MacGuffin Film Review – Step Up 3D

Step Up 3D – A Review

In March of 2009, I received a call from a friend in regard to a dance audition.  Jon Chu, the director who made Step Up 2: The Streets (2008) was holding an online audition to find dancers for his next film.  Not being a huge fan of the Step Up movies, but having a love for hip-hop dancing, I thought to myself “Why not?  Might as well try out and see what happens.  Couldn’t possibly hurt.”  So that very day I grabbed my camera, went over to a local dance studio, and filmed my audition.  If you search deep enough, you can actually find that video hidden somewhere on this website.[Editor’s note: I’m posting it below – note the Criterion shirt] Needless to say, I wasn’t chosen.  Fast forward to the present, and I come to find out that the film Chu was working on was the third film of the series, Step Up 3D (2010).

In this film, Moose (Adam Sevani) who was a supporting character in the previous film, is brought to the foreground as one of the leads.  Here, we see him just entering NYU under the engineering program (guess how long it takes before that plan is thrown out the window?) with his friend Camille (Alyson Stoner).  Moose doesn’t even have enough time to enter a campus building until he is accidentally thrown in to a street battle featuring the Ninja Crew, lead by Kid Darkness (b-boy Daniel ‘Cloud’ Campos).  Not surprisingly, Moose impresses the crowd with his slick hip-hop skills, but immediately creates an enemy with Kid Darkness and the Ninjas.  This sets up the inevitable conflict for Moose: should he follow the path his parents laid out for him and continue with his engineering studies, or should he follow his heart and enter World Jam, the high-stakes dance competition, where the winner will walk away with $100,000?  Is there a person out there who can’t answer this question?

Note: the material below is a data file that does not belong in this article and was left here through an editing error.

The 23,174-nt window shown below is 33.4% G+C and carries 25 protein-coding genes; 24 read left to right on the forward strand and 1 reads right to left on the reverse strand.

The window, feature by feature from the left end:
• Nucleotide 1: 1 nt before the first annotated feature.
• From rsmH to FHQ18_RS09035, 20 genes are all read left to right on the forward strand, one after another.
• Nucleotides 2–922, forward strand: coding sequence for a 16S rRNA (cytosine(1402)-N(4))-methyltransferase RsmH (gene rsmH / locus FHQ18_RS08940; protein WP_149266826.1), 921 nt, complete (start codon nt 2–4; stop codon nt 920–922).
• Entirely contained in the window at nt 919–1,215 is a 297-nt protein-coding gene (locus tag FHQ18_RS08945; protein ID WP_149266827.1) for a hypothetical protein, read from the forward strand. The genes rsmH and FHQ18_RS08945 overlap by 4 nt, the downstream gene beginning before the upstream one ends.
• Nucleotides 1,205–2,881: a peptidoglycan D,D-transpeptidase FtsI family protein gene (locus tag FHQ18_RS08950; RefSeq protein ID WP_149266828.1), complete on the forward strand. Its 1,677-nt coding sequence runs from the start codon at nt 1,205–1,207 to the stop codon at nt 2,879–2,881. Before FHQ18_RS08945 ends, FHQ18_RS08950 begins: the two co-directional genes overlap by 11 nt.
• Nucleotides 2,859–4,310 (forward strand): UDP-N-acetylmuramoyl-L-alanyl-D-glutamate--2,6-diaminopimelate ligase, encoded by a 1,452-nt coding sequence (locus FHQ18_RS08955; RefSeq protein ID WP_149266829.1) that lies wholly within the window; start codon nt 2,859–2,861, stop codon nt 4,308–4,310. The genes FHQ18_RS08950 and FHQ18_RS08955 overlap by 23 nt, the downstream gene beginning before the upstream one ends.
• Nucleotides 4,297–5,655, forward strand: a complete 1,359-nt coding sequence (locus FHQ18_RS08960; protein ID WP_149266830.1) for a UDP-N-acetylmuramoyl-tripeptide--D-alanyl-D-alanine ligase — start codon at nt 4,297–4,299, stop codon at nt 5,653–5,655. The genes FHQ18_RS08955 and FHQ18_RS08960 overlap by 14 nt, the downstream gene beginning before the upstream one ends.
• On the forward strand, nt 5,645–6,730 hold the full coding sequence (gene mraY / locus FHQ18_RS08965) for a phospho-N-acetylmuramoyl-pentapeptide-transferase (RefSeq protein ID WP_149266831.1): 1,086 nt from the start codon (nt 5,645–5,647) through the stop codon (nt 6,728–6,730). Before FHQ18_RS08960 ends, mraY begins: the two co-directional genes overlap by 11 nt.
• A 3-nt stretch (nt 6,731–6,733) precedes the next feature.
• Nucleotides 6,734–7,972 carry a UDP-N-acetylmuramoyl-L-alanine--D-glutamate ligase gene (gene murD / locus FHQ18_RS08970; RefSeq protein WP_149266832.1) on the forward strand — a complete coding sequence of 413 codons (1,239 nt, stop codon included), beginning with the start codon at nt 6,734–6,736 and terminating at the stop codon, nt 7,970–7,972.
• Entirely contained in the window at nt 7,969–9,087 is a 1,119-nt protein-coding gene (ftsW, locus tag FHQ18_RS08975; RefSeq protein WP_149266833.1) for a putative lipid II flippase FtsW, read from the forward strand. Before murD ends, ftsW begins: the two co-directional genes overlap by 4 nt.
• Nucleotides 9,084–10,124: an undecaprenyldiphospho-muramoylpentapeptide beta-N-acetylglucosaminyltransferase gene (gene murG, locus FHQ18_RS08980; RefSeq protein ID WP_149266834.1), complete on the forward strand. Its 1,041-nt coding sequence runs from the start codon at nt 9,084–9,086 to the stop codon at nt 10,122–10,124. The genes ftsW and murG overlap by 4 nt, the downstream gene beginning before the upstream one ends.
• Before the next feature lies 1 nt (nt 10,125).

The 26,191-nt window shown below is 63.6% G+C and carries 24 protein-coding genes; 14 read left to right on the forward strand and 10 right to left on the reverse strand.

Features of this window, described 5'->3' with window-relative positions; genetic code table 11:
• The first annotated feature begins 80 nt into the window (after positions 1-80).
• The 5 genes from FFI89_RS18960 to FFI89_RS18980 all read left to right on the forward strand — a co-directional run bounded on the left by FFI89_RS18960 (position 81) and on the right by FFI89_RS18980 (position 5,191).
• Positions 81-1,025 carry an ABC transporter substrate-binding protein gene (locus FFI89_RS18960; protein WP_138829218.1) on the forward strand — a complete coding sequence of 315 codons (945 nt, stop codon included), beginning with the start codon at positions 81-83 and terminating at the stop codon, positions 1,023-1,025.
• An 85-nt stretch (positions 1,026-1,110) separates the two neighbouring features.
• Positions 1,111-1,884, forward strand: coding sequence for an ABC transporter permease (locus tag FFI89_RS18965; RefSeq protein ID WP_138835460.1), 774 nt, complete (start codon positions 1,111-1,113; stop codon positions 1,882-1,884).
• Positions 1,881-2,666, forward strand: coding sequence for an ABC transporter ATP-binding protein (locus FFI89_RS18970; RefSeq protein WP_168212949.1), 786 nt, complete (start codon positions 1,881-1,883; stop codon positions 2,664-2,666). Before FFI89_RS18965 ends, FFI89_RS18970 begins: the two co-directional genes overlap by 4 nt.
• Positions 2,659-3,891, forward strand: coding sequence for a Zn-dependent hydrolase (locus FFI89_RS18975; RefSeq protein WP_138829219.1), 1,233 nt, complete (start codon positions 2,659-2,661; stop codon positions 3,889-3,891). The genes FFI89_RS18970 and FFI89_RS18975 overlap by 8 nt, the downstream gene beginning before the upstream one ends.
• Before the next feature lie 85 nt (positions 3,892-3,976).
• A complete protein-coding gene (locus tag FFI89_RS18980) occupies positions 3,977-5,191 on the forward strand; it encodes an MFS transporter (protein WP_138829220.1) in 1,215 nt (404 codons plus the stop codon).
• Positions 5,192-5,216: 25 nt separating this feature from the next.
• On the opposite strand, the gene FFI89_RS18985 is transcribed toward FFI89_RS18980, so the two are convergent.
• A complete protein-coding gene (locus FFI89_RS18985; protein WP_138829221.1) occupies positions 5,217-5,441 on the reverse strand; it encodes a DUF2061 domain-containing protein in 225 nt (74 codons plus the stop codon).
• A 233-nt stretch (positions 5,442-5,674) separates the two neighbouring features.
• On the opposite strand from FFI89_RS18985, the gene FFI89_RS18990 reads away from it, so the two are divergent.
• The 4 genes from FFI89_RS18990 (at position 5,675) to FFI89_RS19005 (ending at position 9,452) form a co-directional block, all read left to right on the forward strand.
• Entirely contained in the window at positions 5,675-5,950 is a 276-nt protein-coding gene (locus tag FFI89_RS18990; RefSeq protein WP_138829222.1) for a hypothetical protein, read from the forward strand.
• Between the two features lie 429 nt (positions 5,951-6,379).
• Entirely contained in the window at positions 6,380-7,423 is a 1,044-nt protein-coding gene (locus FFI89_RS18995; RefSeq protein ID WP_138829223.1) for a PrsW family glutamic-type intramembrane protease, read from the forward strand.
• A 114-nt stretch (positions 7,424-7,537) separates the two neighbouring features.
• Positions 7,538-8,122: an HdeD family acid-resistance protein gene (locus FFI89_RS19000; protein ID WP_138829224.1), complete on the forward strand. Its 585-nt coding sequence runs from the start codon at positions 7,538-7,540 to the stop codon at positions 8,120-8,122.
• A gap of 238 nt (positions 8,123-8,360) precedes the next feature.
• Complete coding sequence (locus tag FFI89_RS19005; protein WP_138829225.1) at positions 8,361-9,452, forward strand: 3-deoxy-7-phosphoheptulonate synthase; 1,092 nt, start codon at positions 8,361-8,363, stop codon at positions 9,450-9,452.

The second main storyline involves Luke (Rick Malambri), leader of the Pirates, a rag-tag team of street dancers who are also the main rival of the Ninjas.  He and the rest of the crew eat, sleep, and dance together, but a problem has arisen: they are 6 months behind on payments on the surprisingly enormous warehouse where they live and practice, and the bank is threatening to take their space away.  At the same time, Luke has a secret passion: he loves filmmaking…

Wait a minute!  A character that is a dancer but also has a passion for film and filmmaking??  How very interesting.  Does he also write articles for an up-and-coming movie review website?  Because that would be crazy.  But anyway, back to the story.

Luke enjoys filming his friends and editing his footage together, which surprisingly make up some of the best parts of the movie.   There are moments in the film where characters speak directly in to the camera (being shot by Luke) describing why they love to dance and how much it has affected their lives.  These moments are the most effective, possibly because the actors may not actually be acting, but really describing their own feelings.  Despite his obvious talent, Luke doesn’t believe he has what it takes to become a serious filmmaker.  Should he give up his dreams of going to film school in California and enter World Jam with his team and Moose, or should he take that chance and see what would happen if he follows his passion?  Is there a person out there who doesn’t believe that this movie will end with all questions being answered happily?